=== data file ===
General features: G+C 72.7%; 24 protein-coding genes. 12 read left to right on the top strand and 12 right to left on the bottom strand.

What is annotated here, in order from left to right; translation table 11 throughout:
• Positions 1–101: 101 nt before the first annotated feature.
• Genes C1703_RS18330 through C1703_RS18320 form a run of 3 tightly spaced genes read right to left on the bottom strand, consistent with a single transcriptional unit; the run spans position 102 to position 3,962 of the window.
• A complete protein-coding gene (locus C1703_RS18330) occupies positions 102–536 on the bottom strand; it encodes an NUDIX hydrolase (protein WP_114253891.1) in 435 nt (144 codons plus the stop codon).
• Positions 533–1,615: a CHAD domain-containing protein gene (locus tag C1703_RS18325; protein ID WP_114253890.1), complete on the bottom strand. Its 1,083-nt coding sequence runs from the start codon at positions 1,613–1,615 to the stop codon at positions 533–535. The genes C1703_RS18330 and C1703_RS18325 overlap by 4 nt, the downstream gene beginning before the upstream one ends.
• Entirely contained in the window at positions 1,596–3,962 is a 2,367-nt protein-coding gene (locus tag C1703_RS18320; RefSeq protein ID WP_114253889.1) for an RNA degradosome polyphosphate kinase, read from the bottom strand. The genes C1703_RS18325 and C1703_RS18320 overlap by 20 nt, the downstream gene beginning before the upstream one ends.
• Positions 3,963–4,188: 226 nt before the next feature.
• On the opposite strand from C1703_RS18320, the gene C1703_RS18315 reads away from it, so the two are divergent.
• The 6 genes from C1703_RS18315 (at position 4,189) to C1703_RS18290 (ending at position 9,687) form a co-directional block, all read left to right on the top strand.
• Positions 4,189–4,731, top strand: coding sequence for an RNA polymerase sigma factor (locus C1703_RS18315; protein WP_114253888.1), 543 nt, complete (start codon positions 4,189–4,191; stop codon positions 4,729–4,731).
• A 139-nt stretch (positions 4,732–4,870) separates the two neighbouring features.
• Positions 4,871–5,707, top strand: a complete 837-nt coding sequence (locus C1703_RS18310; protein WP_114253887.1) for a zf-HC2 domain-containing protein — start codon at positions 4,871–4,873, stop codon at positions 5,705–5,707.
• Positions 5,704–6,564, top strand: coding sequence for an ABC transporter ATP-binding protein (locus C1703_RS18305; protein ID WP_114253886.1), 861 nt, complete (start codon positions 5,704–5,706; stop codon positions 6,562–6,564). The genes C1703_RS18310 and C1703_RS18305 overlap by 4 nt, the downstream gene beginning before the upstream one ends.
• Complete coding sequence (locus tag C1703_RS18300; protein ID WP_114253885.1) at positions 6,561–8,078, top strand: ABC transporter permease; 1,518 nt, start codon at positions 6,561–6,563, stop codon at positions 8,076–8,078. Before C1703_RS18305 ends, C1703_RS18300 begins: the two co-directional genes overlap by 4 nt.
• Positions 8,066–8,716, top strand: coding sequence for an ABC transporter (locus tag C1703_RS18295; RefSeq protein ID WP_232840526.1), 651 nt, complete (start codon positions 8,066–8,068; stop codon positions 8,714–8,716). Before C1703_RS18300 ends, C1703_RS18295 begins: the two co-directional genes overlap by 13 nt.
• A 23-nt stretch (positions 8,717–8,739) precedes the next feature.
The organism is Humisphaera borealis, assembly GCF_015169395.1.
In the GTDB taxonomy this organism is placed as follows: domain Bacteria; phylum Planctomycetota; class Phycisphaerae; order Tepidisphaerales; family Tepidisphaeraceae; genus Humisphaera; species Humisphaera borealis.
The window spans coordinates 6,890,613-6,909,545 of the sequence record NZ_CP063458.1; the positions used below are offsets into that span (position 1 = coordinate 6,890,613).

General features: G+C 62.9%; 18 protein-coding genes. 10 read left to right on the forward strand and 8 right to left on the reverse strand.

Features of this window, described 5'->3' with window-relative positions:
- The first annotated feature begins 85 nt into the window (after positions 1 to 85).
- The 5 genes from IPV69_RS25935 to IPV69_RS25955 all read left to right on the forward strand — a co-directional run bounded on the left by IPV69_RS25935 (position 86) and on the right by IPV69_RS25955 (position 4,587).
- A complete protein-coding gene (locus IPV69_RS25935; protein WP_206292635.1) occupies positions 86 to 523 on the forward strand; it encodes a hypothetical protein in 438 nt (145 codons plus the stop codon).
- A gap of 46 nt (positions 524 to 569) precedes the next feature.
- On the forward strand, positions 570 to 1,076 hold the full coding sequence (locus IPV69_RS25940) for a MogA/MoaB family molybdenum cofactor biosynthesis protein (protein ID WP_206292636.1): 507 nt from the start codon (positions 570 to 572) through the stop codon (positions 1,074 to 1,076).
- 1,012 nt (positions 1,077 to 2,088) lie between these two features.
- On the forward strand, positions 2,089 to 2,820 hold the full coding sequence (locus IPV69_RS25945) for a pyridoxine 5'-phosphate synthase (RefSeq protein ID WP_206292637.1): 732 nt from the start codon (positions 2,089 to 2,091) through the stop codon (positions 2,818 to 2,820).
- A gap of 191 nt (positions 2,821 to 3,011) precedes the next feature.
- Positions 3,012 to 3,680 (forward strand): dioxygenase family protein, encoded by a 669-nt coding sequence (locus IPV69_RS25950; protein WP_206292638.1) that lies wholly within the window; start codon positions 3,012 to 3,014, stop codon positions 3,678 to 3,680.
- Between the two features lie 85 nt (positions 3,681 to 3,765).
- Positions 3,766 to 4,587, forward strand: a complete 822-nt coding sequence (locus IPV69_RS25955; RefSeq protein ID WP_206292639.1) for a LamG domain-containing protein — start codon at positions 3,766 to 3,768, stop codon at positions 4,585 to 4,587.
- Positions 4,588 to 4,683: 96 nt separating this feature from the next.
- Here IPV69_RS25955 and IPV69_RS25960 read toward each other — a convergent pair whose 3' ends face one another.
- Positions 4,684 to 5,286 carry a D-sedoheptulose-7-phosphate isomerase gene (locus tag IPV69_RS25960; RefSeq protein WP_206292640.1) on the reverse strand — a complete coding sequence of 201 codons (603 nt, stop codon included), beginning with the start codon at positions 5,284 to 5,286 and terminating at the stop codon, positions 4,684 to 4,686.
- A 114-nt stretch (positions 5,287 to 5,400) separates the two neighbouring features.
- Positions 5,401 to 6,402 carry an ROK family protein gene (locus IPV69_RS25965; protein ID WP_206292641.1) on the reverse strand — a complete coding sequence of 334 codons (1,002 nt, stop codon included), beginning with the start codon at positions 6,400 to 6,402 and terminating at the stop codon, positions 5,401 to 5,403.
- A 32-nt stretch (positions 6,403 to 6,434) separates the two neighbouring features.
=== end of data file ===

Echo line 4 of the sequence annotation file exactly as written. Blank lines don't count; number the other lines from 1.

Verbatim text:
• Genes C1703_RS18330 through C1703_RS18320 form a run of 3 tightly spaced genes read right to left on the bottom strand, consistent with a single transcriptional unit; the run spans position 102 to position 3,962 of the window.